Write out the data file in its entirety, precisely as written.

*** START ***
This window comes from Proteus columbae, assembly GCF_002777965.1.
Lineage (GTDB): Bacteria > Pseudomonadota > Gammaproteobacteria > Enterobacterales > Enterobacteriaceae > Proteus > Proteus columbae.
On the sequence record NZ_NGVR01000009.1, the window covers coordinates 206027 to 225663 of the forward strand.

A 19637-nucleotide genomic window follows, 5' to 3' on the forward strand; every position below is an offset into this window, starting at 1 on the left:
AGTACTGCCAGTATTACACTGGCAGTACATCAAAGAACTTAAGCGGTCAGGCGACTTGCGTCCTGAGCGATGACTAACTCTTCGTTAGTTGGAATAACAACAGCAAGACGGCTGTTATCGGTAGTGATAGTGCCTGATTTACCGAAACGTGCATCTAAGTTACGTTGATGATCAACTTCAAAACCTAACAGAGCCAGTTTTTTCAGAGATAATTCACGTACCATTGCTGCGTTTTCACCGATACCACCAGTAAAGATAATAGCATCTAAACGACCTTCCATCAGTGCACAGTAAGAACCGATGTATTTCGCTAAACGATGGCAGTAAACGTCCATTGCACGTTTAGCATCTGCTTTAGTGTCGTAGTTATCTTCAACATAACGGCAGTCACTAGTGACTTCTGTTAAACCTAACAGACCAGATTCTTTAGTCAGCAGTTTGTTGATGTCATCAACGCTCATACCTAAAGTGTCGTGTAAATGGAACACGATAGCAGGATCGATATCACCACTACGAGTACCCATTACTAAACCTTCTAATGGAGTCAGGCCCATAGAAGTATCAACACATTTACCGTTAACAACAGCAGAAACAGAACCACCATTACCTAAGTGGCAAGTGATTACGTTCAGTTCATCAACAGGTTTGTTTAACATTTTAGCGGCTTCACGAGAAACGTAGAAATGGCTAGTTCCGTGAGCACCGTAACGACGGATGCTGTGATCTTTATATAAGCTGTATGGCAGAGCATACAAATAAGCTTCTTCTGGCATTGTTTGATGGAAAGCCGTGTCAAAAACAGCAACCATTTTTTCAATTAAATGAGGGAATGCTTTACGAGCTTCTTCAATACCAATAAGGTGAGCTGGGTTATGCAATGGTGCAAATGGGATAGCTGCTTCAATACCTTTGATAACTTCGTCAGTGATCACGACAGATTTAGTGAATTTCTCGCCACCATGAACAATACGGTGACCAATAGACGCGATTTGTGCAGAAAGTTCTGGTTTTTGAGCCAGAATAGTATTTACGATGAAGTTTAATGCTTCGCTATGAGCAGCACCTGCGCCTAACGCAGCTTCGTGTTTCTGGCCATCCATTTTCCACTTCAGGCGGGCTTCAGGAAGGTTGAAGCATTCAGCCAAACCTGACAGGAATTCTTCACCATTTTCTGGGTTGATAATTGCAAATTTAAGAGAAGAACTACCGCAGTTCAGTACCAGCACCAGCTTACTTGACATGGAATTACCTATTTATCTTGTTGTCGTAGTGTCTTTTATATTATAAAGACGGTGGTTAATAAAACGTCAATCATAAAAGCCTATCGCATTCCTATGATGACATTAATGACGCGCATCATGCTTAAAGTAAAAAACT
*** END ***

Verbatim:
This window comes from Proteus columbae, assembly GCF_002777965.1.
Lineage (GTDB): Bacteria > Pseudomonadota > Gammaproteobacteria > Enterobacterales > Enterobacteriaceae > Proteus > Proteus columbae.
On the sequence record NZ_NGVR01000009.1, the window covers coordinates 206027 to 225663 of the forward strand.

A 19637-nucleotide genomic window follows, 5' to 3' on the forward strand; every position below is an offset into this window, starting at 1 on the left:
AGTACTGCCAGTATTACACTGGCAGTACATCAAAGAACTTAAGCGGTCAGGCGACTTGCGTCCTGAGCGATGACTAACTCTTCGTTAGTTGGAATAACAACAGCAAGACGGCTGTTATCGGTAGTGATAGTGCCTGATTTACCGAAACGTGCATCTAAGTTACGTTGATGATCAACTTCAAAACCTAACAGAGCCAGTTTTTTCAGAGATAATTCACGTACCATTGCTGCGTTTTCACCGATACCACCAGTAAAGATAATAGCATCTAAACGACCTTCCATCAGTGCACAGTAAGAACCGATGTATTTCGCTAAACGATGGCAGTAAACGTCCATTGCACGTTTAGCATCTGCTTTAGTGTCGTAGTTATCTTCAACATAACGGCAGTCACTAGTGACTTCTGTTAAACCTAACAGACCAGATTCTTTAGTCAGCAGTTTGTTGATGTCATCAACGCTCATACCTAAAGTGTCGTGTAAATGGAACACGATAGCAGGATCGATATCACCACTACGAGTACCCATTACTAAACCTTCTAATGGAGTCAGGCCCATAGAAGTATCAACACATTTACCGTTAACAACAGCAGAAACAGAACCACCATTACCTAAGTGGCAAGTGATTACGTTCAGTTCATCAACAGGTTTGTTTAACATTTTAGCGGCTTCACGAGAAACGTAGAAATGGCTAGTTCCGTGAGCACCGTAACGACGGATGCTGTGATCTTTATATAAGCTGTATGGCAGAGCATACAAATAAGCTTCTTCTGGCATTGTTTGATGGAAAGCCGTGTCAAAAACAGCAACCATTTTTTCAATTAAATGAGGGAATGCTTTACGAGCTTCTTCAATACCAATAAGGTGAGCTGGGTTATGCAATGGTGCAAATGGGATAGCTGCTTCAATACCTTTGATAACTTCGTCAGTGATCACGACAGATTTAGTGAATTTCTCGCCACCATGAACAATACGGTGACCAATAGACGCGATTTGTGCAGAAAGTTCTGGTTTTTGAGCCAGAATAGTATTTACGATGAAGTTTAATGCTTCGCTATGAGCAGCACCTGCGCCTAACGCAGCTTCGTGTTTCTGGCCATCCATTTTCCACTTCAGGCGGGCTTCAGGAAGGTTGAAGCATTCAGCCAAACCTGACAGGAATTCTTCACCATTTTCTGGGTTGATAATTGCAAATTTAAGAGAAGAACTACCGCAGTTCAGTACCAGCACCAGCTTACTTGACATGGAATTACCTATTTATCTTGTTGTCGTAGTGTCTTTTATATTATAAAGACGGTGGTTAATAAAACGTCAATCATAAAAGCCTATCGCATTCCTATGATGACATTAATGACGCGCATCATGCTTAAAGTAAAAAACT